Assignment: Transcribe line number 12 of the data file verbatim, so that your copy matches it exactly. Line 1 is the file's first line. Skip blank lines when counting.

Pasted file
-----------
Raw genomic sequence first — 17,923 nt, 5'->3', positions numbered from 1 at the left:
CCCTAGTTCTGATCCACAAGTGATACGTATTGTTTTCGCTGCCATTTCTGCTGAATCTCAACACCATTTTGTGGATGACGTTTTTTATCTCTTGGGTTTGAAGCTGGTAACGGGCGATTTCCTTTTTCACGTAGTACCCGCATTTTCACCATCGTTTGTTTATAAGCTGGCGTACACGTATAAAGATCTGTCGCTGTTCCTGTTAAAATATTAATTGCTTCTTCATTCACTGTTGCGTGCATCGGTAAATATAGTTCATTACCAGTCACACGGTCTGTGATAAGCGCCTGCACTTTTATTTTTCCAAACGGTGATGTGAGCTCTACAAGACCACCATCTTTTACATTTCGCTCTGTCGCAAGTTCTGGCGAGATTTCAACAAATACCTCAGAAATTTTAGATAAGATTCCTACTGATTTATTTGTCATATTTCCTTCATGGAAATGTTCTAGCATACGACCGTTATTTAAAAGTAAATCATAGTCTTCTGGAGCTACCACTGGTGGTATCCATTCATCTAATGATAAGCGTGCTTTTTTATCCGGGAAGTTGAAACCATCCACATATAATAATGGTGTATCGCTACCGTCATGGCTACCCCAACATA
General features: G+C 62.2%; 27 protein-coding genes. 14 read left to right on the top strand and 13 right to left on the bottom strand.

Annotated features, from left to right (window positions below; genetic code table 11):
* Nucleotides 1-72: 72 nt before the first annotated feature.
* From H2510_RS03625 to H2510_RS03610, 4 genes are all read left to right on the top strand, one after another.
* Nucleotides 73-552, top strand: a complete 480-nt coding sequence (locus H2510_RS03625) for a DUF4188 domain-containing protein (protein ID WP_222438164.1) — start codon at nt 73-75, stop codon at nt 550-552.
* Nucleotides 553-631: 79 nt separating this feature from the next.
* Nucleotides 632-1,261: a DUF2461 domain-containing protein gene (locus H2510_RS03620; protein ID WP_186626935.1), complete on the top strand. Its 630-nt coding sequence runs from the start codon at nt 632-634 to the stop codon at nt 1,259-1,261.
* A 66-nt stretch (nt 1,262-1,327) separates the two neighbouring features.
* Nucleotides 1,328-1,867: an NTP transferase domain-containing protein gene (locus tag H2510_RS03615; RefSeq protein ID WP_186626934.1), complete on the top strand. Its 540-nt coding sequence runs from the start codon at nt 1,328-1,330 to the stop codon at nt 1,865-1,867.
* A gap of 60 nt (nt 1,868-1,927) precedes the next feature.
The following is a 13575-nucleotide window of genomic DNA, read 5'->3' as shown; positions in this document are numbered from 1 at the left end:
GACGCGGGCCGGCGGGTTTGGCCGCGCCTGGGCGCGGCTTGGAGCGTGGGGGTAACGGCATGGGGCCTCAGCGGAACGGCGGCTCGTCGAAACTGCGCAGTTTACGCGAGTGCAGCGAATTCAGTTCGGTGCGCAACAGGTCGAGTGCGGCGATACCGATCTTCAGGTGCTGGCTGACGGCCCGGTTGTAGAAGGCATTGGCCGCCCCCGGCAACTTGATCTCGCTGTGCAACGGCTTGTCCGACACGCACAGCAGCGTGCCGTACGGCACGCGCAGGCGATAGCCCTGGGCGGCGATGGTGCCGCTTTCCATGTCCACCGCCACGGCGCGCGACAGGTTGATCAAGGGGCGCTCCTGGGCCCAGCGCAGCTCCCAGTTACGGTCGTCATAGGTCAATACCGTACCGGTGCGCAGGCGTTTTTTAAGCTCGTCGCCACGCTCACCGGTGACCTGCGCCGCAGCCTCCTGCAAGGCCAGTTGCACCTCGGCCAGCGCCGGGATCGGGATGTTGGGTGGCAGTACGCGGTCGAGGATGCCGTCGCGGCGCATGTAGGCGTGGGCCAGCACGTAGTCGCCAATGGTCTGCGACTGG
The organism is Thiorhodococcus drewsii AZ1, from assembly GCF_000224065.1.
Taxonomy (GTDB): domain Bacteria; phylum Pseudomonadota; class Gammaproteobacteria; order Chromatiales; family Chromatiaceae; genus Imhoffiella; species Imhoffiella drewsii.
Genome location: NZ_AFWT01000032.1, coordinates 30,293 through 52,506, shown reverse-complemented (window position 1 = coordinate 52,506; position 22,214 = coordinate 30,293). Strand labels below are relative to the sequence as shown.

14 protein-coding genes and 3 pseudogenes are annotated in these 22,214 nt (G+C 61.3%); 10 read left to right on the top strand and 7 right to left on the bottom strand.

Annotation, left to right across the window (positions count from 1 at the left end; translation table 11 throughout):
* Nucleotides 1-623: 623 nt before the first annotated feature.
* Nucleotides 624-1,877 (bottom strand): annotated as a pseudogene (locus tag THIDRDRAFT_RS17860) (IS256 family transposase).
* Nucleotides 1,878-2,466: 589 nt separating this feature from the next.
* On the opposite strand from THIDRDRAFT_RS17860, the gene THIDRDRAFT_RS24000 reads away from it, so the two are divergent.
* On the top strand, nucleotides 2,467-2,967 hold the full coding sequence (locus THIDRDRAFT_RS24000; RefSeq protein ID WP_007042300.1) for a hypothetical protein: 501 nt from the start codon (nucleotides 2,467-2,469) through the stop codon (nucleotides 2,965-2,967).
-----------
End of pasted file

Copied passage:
* A gap of 60 nt (nt 1,868-1,927) precedes the next feature.